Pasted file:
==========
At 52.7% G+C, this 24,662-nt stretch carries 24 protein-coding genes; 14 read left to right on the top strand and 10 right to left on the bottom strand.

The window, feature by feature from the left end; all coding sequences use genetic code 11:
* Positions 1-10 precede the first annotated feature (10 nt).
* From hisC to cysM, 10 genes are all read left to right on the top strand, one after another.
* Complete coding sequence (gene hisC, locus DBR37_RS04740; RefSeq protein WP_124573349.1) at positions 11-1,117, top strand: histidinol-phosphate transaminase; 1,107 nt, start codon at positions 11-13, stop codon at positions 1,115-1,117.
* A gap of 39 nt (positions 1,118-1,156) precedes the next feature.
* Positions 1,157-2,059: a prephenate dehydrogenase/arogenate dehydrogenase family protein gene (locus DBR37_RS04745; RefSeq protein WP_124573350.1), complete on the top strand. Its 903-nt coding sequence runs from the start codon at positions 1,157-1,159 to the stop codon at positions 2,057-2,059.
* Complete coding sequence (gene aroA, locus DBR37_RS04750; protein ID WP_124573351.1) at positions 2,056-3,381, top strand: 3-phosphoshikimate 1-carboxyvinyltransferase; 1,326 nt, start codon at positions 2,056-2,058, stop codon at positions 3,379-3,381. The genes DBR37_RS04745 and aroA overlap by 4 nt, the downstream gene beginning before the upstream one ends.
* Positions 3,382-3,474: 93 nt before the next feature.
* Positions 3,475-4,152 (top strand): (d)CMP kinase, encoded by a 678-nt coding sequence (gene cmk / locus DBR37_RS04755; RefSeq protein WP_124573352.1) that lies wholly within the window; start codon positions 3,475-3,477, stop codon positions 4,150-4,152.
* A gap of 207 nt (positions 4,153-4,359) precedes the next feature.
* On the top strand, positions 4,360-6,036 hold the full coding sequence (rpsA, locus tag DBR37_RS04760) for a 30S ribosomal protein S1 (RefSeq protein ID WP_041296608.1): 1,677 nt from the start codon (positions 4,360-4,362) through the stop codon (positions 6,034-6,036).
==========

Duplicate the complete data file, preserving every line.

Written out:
At 52.7% G+C, this 24,662-nt stretch carries 24 protein-coding genes; 14 read left to right on the top strand and 10 right to left on the bottom strand.

The window, feature by feature from the left end; all coding sequences use genetic code 11:
* Positions 1-10 precede the first annotated feature (10 nt).
* From hisC to cysM, 10 genes are all read left to right on the top strand, one after another.
* Complete coding sequence (gene hisC, locus DBR37_RS04740; RefSeq protein WP_124573349.1) at positions 11-1,117, top strand: histidinol-phosphate transaminase; 1,107 nt, start codon at positions 11-13, stop codon at positions 1,115-1,117.
* A gap of 39 nt (positions 1,118-1,156) precedes the next feature.
* Positions 1,157-2,059: a prephenate dehydrogenase/arogenate dehydrogenase family protein gene (locus DBR37_RS04745; RefSeq protein WP_124573350.1), complete on the top strand. Its 903-nt coding sequence runs from the start codon at positions 1,157-1,159 to the stop codon at positions 2,057-2,059.
* Complete coding sequence (gene aroA, locus DBR37_RS04750; protein ID WP_124573351.1) at positions 2,056-3,381, top strand: 3-phosphoshikimate 1-carboxyvinyltransferase; 1,326 nt, start codon at positions 2,056-2,058, stop codon at positions 3,379-3,381. The genes DBR37_RS04745 and aroA overlap by 4 nt, the downstream gene beginning before the upstream one ends.
* Positions 3,382-3,474: 93 nt before the next feature.
* Positions 3,475-4,152 (top strand): (d)CMP kinase, encoded by a 678-nt coding sequence (gene cmk / locus DBR37_RS04755; RefSeq protein WP_124573352.1) that lies wholly within the window; start codon positions 3,475-3,477, stop codon positions 4,150-4,152.
* A gap of 207 nt (positions 4,153-4,359) precedes the next feature.
* On the top strand, positions 4,360-6,036 hold the full coding sequence (rpsA, locus tag DBR37_RS04760) for a 30S ribosomal protein S1 (RefSeq protein ID WP_041296608.1): 1,677 nt from the start codon (positions 4,360-4,362) through the stop codon (positions 6,034-6,036).